FR: Do you see any significant industry developments post-pandemic?
Without question, although some of them may not become visible for a number of years. If anything the pandemic has consolidated the role of the broker and intermediation appears to have now fought off everything that has been thrown at it over the past 20 years. Aside from an asteroid strike I am not sure what more evidence we need to suggest broking is here to stay. That said, it will need to evolve. Many aspects of the job are still the same ones we have been undertaking for years. Communication is changing and business is changing with it, we have to acknowledge that or smug apathy is what will trip us up. We believe that consolidation will, at long last, arrive on the broking shores, we are about 15 years behind our IFA brethren in many respects but I think we can learn a lot from the journey they have been on in that time. Size will matter going forward, the world is coagulating in to bigger, more visible, better capitalised businesses, the secret for commerce will be to find the balance between that and still offering the consumer a choice.
FR: There has been a lot of talk about office working versus home office, what do you see happening in that regard?
We hear stories of resignations from firms who have recalled their advisers back to the office, as they search a permanent home based role so they can look after the new puppy. But for many brokers they won’t have seen much change, many have been working from home for years. The issue may become more sensitive for larger businesses who’s model has traditionally been the large open plan office in the heart of a city. As with most things, TMG will always seek the middle ground so we embrace and encourage the adviser or principal to adopt a flexible working approach but will also support and commit to them if they feel that a physical office is something that will help the develop and grow.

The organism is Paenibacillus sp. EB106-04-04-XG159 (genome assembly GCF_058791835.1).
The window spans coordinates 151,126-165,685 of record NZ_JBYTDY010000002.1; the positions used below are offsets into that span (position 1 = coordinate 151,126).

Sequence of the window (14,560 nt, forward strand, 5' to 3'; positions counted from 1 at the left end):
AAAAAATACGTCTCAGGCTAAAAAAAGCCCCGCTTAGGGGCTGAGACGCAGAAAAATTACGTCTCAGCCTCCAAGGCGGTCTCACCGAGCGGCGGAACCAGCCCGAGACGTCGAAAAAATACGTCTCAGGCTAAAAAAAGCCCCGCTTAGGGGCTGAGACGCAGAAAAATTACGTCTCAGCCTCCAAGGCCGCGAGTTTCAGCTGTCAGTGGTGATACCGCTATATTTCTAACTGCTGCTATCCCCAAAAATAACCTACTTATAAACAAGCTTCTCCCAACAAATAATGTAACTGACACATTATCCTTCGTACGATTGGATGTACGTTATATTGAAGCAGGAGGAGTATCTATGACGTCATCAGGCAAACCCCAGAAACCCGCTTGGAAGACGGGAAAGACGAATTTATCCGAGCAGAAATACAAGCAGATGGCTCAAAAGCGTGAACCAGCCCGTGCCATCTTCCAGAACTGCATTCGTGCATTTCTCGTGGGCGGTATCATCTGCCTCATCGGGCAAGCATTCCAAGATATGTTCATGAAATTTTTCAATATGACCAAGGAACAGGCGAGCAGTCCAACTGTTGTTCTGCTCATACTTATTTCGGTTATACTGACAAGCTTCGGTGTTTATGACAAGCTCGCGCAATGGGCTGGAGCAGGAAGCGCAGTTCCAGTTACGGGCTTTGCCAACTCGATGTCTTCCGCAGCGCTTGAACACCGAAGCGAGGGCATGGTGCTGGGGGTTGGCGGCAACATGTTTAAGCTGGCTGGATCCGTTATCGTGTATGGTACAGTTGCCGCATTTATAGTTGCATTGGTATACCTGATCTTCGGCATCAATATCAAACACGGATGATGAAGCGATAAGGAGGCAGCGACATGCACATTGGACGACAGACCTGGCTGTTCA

FR: You recently joined TMG from a large network. What is it that you are hoping to achieve in the next 12 months, individually and as a firm?
My remit is two fold. Firstly, help recruit the very best advisers who now wish to develop their own brand under our umbrella, where they get the freedom to grow and enhance their business and income but with the safety net of a committed and progressive marketing company behind them. Secondly, to help the existing brands within TMG to now really push on and plant their own branded flag in a hill that they are prepared to sweat blood for. That’s a huge part of the TMG offering, we believe in the adviser, we believe they can be better and we believe in our business model. We are lucky enough to be able to have created a bit of a hybrid, where our brands – although all separate businesses – benefit from being part of a larger group dynamic. My brokers mean the world to me, I understand what makes them tick and I have one main goal – to make them more successful. I’m very lucky to be able to work with them.
From a corporate perspective, the growth plans are just phenomenal. We have refined what we are all about and the offering is, without question, unique and with parallel in the sector. The principal owns everything apart from the name. Hopefully this will go someway to alleviating the problems mentioned earlier, we offer freedom and ownership with support and collaboration. We know it won’t appeal to everyone but we then only need it to appeal to 50 of the right-minded people for it to succeed.